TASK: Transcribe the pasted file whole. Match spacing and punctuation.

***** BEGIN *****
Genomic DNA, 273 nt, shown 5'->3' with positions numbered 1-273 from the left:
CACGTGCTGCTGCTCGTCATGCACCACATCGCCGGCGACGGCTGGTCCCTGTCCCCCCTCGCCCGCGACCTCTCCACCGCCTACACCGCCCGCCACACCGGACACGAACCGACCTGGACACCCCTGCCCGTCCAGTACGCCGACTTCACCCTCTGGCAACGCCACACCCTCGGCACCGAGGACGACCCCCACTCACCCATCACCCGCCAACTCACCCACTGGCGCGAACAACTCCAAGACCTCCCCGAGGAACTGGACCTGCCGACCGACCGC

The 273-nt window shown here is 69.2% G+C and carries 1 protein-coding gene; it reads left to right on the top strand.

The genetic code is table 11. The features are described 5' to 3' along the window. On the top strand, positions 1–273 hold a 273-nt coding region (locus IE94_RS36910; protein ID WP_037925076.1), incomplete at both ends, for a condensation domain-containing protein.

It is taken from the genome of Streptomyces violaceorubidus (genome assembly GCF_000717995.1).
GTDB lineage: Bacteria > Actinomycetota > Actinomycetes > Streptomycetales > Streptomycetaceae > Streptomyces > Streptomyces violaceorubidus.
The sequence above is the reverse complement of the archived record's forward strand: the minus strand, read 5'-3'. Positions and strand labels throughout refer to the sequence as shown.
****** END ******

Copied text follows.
Genomic DNA, 273 nt, shown 5'->3' with positions numbered 1-273 from the left:
CACGTGCTGCTGCTCGTCATGCACCACATCGCCGGCGACGGCTGGTCCCTGTCCCCCCTCGCCCGCGACCTCTCCACCGCCTACACCGCCCGCCACACCGGACACGAACCGACCTGGACACCCCTGCCCGTCCAGTACGCCGACTTCACCCTCTGGCAACGCCACACCCTCGGCACCGAGGACGACCCCCACTCACCCATCACCCGCCAACTCACCCACTGGCGCGAACAACTCCAAGACCTCCCCGAGGAACTGGACCTGCCGACCGACCGC

The 273-nt window shown here is 69.2% G+C and carries 1 protein-coding gene; it reads left to right on the top strand.

The genetic code is table 11. The features are described 5' to 3' along the window. On the top strand, positions 1–273 hold a 273-nt coding region (locus IE94_RS36910; protein ID WP_037925076.1), incomplete at both ends, for a condensation domain-containing protein.

It is taken from the genome of Streptomyces violaceorubidus (genome assembly GCF_000717995.1).
GTDB lineage: Bacteria > Actinomycetota > Actinomycetes > Streptomycetales > Streptomycetaceae > Streptomyces > Streptomyces violaceorubidus.
The sequence above is the reverse complement of the archived record's forward strand: the minus strand, read 5'-3'. Positions and strand labels throughout refer to the sequence as shown.